Literacy is a skill for all time, for all people. It is an integral part of our lives, whether we are students or adult professionals. Giving all educators the breadth of knowledge and practical tools that help students strengthen their literacy skills is the focus of Read, Write, Lead. Drawing on her experience as a mentor teacher, reading specialist, instructional coach, and staff developer, author Regie Routman offers time-tested advice on how to develop a schoolwide learning culture that leads to more effective reading and writing across the curriculum. She explains how every school—including yours—can: implement instructional practices that lead to better engagement and achievement in reading and writing for all students, from kindergarten through high school, including second-language and struggling learners; build Professional Literacy Communities of educators working together to create sustainable school change through professional learning based on shared beliefs; reduce the need for intervention through daily practices that ensure success, even for our most vulnerable learners; and embed the language of productive feedback in responsive instruction, conferences, and observations in order to accelerate learning for students, teachers, and leaders. In their own voices, teachers, principals, literacy specialists, and students offer real-life examples of changes that led to dramatic improvement in literacy skills and—perhaps just as important--increased joy in teaching and learning. Scattered throughout the book are “Quick Wins”--ideas and actions that can yield positive, affirming results while tackling the tough work of long-term change.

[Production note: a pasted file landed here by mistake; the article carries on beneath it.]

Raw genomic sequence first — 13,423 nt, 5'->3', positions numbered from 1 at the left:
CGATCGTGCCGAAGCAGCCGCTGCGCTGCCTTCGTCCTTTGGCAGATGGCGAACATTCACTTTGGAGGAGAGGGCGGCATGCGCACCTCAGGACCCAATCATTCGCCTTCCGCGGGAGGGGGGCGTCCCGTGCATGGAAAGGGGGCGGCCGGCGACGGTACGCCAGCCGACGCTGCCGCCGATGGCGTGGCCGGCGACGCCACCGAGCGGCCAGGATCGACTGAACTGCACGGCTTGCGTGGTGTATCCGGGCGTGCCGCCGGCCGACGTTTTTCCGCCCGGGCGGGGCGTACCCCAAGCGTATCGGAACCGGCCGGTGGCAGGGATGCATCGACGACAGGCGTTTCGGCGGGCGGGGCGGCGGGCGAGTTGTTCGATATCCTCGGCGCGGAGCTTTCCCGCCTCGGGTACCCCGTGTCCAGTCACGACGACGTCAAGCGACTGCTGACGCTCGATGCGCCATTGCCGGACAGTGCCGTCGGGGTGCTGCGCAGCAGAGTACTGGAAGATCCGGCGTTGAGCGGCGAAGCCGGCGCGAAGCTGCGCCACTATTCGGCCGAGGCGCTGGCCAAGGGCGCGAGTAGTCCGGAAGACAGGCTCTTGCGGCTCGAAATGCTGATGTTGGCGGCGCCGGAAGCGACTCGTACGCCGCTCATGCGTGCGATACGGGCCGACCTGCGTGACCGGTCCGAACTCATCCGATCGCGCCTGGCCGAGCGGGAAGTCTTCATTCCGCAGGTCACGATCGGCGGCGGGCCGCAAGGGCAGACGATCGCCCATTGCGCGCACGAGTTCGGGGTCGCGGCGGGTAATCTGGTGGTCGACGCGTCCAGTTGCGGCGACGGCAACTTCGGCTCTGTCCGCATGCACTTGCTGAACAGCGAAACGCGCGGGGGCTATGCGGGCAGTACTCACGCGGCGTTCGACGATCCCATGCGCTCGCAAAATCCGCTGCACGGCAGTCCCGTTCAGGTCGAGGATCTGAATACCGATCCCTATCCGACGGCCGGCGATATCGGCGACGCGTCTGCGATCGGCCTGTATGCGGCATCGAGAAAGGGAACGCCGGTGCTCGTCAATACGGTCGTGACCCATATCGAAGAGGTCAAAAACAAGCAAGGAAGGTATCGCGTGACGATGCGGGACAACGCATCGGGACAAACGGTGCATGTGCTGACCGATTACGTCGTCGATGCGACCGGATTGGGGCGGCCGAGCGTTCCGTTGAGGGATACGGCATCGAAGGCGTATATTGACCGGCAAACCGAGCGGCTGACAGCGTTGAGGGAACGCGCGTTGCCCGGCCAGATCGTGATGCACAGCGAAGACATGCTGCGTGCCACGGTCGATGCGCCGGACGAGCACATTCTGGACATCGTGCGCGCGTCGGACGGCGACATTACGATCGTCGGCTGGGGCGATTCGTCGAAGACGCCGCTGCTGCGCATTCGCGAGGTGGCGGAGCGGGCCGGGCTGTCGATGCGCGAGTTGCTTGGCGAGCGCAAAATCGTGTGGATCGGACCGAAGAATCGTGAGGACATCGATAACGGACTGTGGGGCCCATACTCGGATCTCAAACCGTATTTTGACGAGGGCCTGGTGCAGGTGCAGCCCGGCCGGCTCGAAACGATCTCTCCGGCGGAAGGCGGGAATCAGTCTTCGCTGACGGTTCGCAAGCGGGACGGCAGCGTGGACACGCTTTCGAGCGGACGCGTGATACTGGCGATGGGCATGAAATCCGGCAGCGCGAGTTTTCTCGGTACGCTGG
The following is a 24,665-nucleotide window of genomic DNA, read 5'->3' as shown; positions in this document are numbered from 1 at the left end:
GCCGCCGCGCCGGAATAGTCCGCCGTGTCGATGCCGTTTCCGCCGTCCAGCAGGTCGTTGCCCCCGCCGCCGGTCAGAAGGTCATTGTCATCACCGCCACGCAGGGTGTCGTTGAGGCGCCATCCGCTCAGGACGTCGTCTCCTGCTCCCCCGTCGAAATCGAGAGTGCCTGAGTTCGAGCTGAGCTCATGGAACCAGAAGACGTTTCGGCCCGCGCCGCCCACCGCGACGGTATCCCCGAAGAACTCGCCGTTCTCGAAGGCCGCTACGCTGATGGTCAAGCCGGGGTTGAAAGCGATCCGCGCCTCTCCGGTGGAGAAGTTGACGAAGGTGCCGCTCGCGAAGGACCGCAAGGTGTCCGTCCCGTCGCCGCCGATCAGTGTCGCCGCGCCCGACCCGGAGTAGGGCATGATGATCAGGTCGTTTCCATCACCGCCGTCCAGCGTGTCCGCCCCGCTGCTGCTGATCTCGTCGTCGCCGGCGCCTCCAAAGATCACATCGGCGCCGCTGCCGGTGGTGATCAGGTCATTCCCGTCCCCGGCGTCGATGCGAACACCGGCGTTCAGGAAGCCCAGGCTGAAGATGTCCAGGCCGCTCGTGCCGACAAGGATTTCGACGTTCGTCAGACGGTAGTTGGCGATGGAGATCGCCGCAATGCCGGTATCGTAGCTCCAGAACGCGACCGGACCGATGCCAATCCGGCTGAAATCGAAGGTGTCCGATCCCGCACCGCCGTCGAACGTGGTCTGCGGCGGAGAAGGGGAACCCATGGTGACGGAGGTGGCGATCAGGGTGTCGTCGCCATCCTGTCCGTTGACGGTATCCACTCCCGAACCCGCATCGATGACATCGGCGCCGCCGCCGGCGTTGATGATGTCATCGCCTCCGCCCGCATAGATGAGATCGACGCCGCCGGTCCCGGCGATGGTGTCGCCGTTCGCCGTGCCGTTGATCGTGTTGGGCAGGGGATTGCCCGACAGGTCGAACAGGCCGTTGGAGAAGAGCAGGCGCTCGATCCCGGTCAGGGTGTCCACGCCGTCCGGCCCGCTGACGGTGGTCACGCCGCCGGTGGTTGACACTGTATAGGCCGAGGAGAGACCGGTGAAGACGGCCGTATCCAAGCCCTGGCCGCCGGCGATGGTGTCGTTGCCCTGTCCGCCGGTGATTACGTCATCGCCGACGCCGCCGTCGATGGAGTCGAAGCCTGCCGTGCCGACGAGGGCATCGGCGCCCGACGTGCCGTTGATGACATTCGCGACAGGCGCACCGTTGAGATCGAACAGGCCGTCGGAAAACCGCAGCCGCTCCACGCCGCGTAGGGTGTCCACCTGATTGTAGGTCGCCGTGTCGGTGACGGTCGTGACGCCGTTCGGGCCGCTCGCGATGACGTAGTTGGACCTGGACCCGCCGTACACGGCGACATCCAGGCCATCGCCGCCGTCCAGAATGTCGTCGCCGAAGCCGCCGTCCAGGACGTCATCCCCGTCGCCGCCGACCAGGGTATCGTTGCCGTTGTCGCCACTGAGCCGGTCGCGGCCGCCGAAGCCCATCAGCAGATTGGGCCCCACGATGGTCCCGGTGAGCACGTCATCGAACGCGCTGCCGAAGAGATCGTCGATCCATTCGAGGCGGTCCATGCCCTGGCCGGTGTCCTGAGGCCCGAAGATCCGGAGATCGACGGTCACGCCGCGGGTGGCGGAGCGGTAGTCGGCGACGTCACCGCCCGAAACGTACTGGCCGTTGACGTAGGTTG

Learning sciences is an interdisciplinary field that studies teaching and learning. The sciences of learning include cognitive science, educational psychology, computer science, anthropology, sociology, neuroscience, and other fields. The Cambridge Handbook of the Learning Sciences, first published in 2006, shows how educators can use the learning sciences to design more effective learning environments - including school classrooms and also informal settings such as science centers or after-school clubs, on-line distance learning, and computer-based tutoring software. The chapters in this handbook each describe exciting new classroom environments, based on the latest science about how children learn. CHLS is a true handbook in that readers can use it to design the schools of the future - schools that will prepare graduates to participate in a global society that is increasingly based on knowledge and innovation.